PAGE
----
It tells you right here what your problem is: [Frames below may be incorrect and/or missing, no symbols loaded for ntdll.dll]. So load ntdll.dll symbols from the symbol server, as slugonamission suggests. –  Ben Voigt Jan 10 '12 at 4:46

4 Answers 4

It just sounds like you have missing symbols (as not all are given), however, Microsoft distribute most, of not all symbols, on their symbol server.

Note: I have never had to do this. In any case, have a look at Microsoft's symbol server to figure out how to do this here: http://support.microsoft.com/kb/311503.

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2  
The page you linked isn't appropriate for Visual Studio. Here's a better one: msdn.microsoft.com/en-us/library/b8ttk8zy.aspx –  Hans Passant Jan 10 '12 at 4:44
    
It's interesting to have the MS symbols - but I don't really care, and that wasn't my issue, see the edits above! But thanks for getting me those symbols, it will at least prevent a lot of warnings and such... –  Tom Swirly Jan 10 '12 at 17:30
    
@HansPassant Thanks! As I said, I've never had to do this, but I know roughly what had to be done. –  slugonamission Jan 12 '12 at 11:00
    
@HansPassant the link you provided is broken. but this one works - msdn.microsoft.com/en-us/library/b8ttk8zy(v=vs.100).aspx –  itsho Sep 21 at 7:18

You need debug symbols for system .dlls to properly walk the stack. Even if you happen to get seemingly correct entries in the callstack, you still can have erroneous callstacks if the stack itself has stale data (e.g., old return pointers).

Since you are using VS 2010, you should be able to right click on any system .dll in the callstack and load the symbols directly from the Microsoft Symbol Server. You can also go into Tools -> Options -> Debugging -> Symbols to have the debugger do this automatically.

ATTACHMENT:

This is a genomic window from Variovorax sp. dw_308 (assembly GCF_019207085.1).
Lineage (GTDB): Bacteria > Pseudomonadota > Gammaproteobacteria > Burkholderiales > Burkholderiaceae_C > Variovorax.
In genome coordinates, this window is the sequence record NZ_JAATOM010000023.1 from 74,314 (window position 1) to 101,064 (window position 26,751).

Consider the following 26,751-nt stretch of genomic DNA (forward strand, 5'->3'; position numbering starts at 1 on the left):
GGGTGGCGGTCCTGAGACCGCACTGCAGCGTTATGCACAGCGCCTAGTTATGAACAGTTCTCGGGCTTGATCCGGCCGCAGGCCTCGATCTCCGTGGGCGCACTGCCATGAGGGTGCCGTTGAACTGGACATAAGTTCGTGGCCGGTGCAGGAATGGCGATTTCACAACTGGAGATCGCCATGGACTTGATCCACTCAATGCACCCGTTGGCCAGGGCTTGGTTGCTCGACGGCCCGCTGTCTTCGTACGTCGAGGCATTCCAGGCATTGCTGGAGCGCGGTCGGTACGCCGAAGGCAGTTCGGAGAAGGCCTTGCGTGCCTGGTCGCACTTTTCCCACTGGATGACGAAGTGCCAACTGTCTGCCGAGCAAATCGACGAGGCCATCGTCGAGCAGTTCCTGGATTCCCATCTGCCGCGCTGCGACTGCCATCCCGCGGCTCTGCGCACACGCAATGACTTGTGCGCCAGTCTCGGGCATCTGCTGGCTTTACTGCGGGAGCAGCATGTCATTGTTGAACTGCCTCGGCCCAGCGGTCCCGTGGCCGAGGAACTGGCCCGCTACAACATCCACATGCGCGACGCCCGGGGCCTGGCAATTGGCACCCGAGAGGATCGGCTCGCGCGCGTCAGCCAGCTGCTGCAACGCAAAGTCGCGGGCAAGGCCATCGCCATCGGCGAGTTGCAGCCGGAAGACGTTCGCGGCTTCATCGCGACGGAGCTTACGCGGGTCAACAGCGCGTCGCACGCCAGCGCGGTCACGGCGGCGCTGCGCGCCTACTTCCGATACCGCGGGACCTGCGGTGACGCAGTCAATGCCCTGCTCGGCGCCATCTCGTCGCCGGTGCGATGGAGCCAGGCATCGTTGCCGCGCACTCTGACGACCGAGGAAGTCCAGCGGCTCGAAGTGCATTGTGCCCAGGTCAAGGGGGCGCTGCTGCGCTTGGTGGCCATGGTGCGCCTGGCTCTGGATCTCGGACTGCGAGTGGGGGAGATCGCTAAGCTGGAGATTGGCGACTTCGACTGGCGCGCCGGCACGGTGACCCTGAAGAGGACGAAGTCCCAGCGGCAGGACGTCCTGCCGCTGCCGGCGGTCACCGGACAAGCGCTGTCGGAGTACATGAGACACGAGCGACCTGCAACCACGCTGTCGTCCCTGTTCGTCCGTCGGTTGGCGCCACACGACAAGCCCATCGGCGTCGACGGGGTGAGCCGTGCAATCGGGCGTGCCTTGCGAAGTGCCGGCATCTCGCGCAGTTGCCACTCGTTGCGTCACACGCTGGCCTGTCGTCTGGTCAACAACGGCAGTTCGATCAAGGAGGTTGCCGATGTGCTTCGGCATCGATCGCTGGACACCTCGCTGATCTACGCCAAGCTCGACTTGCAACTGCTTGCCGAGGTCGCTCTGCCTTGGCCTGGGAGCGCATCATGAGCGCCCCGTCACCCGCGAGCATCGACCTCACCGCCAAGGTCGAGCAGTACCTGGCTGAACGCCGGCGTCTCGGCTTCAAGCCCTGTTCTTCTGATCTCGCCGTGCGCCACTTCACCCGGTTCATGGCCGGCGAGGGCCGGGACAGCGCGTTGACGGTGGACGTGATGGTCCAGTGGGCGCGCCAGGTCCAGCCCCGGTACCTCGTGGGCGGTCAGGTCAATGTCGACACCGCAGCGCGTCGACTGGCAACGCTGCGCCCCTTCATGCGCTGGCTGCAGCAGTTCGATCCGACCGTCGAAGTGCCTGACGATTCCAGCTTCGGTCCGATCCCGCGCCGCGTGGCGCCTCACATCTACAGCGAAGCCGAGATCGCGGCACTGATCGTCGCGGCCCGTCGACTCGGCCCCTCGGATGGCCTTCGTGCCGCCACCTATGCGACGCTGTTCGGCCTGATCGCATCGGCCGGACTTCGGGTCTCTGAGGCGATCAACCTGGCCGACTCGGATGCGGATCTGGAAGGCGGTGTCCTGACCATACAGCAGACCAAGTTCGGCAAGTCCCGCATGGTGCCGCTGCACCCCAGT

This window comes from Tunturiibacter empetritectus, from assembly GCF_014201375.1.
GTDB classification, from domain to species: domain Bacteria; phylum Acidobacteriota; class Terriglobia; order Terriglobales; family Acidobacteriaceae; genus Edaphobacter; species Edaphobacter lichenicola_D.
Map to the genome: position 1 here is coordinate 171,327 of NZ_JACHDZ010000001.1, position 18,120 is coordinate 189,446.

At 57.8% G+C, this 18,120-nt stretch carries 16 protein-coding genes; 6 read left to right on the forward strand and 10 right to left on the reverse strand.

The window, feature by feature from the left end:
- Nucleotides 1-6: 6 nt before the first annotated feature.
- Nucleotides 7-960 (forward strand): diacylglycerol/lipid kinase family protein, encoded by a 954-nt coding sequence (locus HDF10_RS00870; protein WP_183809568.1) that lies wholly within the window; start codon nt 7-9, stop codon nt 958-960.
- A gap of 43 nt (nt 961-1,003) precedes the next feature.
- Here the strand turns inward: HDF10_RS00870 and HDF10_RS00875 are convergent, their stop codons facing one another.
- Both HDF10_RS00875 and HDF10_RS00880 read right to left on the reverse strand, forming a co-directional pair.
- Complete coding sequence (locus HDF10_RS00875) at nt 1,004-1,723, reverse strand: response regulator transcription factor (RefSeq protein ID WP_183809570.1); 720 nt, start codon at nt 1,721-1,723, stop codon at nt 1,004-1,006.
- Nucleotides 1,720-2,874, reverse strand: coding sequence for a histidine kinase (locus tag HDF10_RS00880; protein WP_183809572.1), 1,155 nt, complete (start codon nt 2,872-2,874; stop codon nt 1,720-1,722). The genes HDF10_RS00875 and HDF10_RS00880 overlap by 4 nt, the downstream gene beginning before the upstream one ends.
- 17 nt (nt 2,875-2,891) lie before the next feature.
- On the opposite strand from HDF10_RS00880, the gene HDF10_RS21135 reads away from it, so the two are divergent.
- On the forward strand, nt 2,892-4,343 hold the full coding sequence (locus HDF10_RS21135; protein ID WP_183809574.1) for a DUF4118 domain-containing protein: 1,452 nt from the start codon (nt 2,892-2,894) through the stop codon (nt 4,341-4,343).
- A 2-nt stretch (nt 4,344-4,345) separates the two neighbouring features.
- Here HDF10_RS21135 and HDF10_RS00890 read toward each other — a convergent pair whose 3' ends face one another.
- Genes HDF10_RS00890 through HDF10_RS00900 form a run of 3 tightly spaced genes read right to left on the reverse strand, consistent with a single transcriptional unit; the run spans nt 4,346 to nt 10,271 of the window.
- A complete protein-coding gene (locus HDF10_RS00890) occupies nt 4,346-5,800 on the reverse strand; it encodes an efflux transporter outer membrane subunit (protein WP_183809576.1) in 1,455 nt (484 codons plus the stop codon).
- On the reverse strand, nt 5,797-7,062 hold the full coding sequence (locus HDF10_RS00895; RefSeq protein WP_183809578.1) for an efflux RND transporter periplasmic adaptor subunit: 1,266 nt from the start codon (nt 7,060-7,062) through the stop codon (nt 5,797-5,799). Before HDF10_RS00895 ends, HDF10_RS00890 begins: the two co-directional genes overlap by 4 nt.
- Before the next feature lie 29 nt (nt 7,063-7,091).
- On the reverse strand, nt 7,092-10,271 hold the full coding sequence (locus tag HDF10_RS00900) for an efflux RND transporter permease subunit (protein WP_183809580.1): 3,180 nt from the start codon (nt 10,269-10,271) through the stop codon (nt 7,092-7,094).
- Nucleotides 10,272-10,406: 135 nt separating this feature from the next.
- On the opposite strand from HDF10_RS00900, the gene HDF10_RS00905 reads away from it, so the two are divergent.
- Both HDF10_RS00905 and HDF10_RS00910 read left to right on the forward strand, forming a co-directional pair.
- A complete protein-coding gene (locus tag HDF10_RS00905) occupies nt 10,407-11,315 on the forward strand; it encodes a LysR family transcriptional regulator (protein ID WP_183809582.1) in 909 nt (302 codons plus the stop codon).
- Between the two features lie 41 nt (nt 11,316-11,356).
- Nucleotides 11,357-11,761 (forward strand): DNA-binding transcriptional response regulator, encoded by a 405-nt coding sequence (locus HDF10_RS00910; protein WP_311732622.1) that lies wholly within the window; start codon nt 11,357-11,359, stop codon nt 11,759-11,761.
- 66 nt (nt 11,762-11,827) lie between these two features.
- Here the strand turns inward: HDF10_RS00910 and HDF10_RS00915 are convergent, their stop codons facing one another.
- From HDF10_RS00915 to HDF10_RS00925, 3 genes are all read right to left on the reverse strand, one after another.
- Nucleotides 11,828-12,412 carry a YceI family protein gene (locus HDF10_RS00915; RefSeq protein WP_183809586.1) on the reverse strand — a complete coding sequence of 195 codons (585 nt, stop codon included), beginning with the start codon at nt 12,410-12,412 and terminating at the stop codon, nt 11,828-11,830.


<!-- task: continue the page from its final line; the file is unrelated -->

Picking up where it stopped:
You should always use the system .dll symbols when you can.

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2 things:

1) "Clean" the solution, then build and run in debug mode again (making sure to choose Start Debugging (F5) not "Start Without Debugging" (which is CTRL+F5)

2) Well, those are Windows API functions - are you sure for bad stack that you need to debug at that level? The "bad stack" goes into user32.dll, which is the GUI side of Windows. I don't think you need to debug those stacks, but I can't be sure.

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1) I tried the clean, no change! Always a good idea tho... 2) I never did care about the Windows API functions in the stack trace; see my edits above... –  Tom Swirly Jan 10 '12 at 17:30

This is a bit late for a response but I had a similar issue that took me a while to track down and like the OP I couldn't find anything on SO or Google in general that fixed the problem. I'm answering here because the scenario in this question is very similar to mine so Google is likely to find the question for others.

With my issue we had one PC with the complete stack trace and one with an incomplete stack trace. The way I found the solution was to use the Visual Studio Modules window (Debug menu | Windows | Modules). This window tells you which modules are loaded and importantly which modules have symbols loaded. In my case both machines had symbols loaded for the DLL with the incomplete stack, but critically one machine had a runtime DLL without the symbols loaded where as the other did. For me it was the Visual C++ runtime file Msvr110.dll. Once the correct symbol file was tracked down for this DLL, the full stack trace was reported correctly.

In the Module Window you can right click on a module file with a Symbol status of Cannot find or open the PDB file and select Symbol Load Information... to see the cause of the symbol load failure, including all search paths attempted and if there was a symbol mismatch that would occur if the symbols do not match the version of the DLL you have loaded in memory. From here it's just a matter of getting the PDB file from the working PC and making sure it's deployed correctly.

I hope this saves others some time.